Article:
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Thank you for taking the time to read this, I am a young developer, with some professional experience in web projects and server-side coding, but I am now building my first mobile application and after an in-depth research online I have not been able to clarify some questions I had about securing the data transfers from a mobile application.

Here is what I think I understand correctly : By implementing an SSL certificate (and optionally SSL-pinning on the client) you prevent to a large extent the sniffing of user information on open networks, and the impersonification of other users (Man-in-the-middle etc). Any further layer of security is designed to protect the server and prevent someone from gaining insights on your transaction structure and details. Further layers of security include message authentication (HMAC for example) to authenticate a message before processing it, and encryption to "hide" the content of the message.

I would like to implement an Encrypt-then-HMAC process to secure further the transactions and this is my question regarding this process : How do you store the key/secret on the client? I realize this will vary depending on the specifics of the application, and the degree of security it wishes to achieve. For this reason I am including some specifics : there is no highly sensitive information about the user being stored or transferred (SSN, banking etc), but the app does handle payments, and therefore high costs could be incurred if someone started messing with the server and payment system. I am therefore looking to implement a secure transfer between the client and the server, without doing something out of the ordinary or disproportionate in effort.

I have read a lot about the subject and from what I could gather, no matter which way you derive the key or secret, at some point it will be presented in plaintext to the encryption/hashing logic, and therefore someone will be able to debug the app, breakpoint that step and compromise the key/secret. How do you get around that (and can you)? What would be considered "appropriate" (hardcoding? deriving from table structure or other elements? other?).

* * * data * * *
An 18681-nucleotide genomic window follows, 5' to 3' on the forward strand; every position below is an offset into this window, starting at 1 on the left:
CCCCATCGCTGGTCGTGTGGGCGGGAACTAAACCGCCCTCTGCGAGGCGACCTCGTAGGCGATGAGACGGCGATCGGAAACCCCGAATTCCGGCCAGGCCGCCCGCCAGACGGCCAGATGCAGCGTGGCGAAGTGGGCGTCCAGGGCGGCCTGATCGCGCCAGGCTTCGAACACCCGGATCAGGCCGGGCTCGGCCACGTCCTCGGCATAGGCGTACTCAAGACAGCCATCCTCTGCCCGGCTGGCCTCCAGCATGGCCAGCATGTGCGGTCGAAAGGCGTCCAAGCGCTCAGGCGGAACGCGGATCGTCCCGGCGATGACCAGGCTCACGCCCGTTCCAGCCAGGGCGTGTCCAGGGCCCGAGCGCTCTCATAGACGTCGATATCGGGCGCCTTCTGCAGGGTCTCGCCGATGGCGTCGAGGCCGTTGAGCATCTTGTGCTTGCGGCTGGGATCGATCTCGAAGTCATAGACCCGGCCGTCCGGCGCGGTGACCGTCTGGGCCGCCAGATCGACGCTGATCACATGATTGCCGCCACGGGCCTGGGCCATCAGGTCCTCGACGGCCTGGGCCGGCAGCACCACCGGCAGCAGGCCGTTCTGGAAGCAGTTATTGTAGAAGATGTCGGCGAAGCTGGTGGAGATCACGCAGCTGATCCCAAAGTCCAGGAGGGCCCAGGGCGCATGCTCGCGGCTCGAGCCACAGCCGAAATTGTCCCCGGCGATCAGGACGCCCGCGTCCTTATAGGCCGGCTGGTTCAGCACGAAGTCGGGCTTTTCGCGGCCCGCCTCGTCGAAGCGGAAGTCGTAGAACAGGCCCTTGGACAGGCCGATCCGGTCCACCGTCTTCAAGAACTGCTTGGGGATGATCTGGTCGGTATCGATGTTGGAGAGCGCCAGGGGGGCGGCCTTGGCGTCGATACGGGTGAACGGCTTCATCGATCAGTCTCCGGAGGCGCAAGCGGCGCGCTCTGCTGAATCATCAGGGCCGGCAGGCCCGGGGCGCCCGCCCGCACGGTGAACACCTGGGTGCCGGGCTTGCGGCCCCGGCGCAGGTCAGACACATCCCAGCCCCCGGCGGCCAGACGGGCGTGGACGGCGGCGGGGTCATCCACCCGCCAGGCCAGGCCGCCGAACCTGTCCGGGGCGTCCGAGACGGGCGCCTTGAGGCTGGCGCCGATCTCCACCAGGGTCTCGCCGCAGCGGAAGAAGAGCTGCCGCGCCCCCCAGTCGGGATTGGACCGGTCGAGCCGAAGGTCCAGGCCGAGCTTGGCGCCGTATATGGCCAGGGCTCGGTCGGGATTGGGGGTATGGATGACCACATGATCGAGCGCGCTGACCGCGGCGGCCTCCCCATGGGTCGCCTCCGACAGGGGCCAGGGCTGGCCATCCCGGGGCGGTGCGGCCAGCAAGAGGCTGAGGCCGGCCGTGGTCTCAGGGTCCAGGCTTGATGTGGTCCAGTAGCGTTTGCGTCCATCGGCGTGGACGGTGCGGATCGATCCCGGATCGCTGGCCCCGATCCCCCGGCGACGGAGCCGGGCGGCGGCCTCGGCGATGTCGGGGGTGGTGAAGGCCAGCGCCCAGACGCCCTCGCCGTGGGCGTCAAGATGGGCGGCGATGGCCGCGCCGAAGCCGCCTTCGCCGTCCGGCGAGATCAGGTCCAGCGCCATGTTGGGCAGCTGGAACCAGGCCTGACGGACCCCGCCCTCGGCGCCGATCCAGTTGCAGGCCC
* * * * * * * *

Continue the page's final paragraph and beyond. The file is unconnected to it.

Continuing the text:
This question is really meant to be high-level and conceptual, so I don't think it matters which platform I am discussing, but anyway at the moment I am coding the iOS application, and the backend is .NET

Thank you very much for your time, any help or insight would be greatly appreciated. If I can clarify any aspect of the application I would be happy to do it. Best, Michel

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Please refer this link if you are developing ios… – jailani Jan 6 '14 at 11:45
Thanks a lot, very useful. – user3165053 Jan 10 '14 at 15:24

1 Answer 1

up vote 1 down vote accepted

You have done a good job of identifying that handling the key is in fact the hard part.

There is one error, it is possible to have a system that never exposes the keys and that is what the banking industry does. That is because the encryption/decryption is done at each stage by hardware. The hardware has the key internally in such a way that it can not be extracted from the device. One simple example are smart cards as found in cell phones and credit/debit cards in Europe. Another is in HSMs (hardware security modules) used by banks and other financial entities in the communications chain. Even the PIN pads on ATMs perform the encryption in hardware in the keypad itself. I mention all this because you state the application is involved in monetary transactions.

If the client is an iOS device you can store the key in the keychain, it is a cryptographically secure part of the hardware that is a TPM (Trusted Platform Module) equivalent. It is protected by the PIN the device PIN, note that the PIN can be set to have more than the default four digits. On-device attacks, even on jail broken phones, must use the keychain and attempts have a minimum time per attempt (by design) thus ensuring a minimum average attack time based on the PIN complexity. Off the device the only attack available is brute force which is infeasible.

The weak point is that the key will be in the clear during encryption and decryption. If the key is ever in a Foundation object (ex: NSString/NSData) there is a potential that it will survive after it's use, it is best to stay with "c" char arrays and clear them after use.

OK, the practical solution: Hire a crypto domain expert if you really want security. At a minimum hire one to advise and vet the design and implementation, I do. Look for someone with a CISSP certification and experience in the area of encryption. The CISSP requires a minimum of five years working 100% in the field under direct supervision, a six hour test and generally about 160 hours of test study time and 40 hours of continuing education per year.

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Thank you for your answer, it gave me insight to pursue my research. I will keep your advice in mind regarding hiring a CISSP. – user3165053 Jan 10 '14 at 15:23
Understand that just because someone does not have a CISSP does not mean that they are not competent to create secure systems. The five year 100% requirement will exclude many. Also the CISSP covers 10 areas so someone with one might not have sufficient knowledge for specific needs. One CISSP I know had over 10 years prior to getting a CISSP and the person does not write code. – zaph Jan 10 '14 at 16:13

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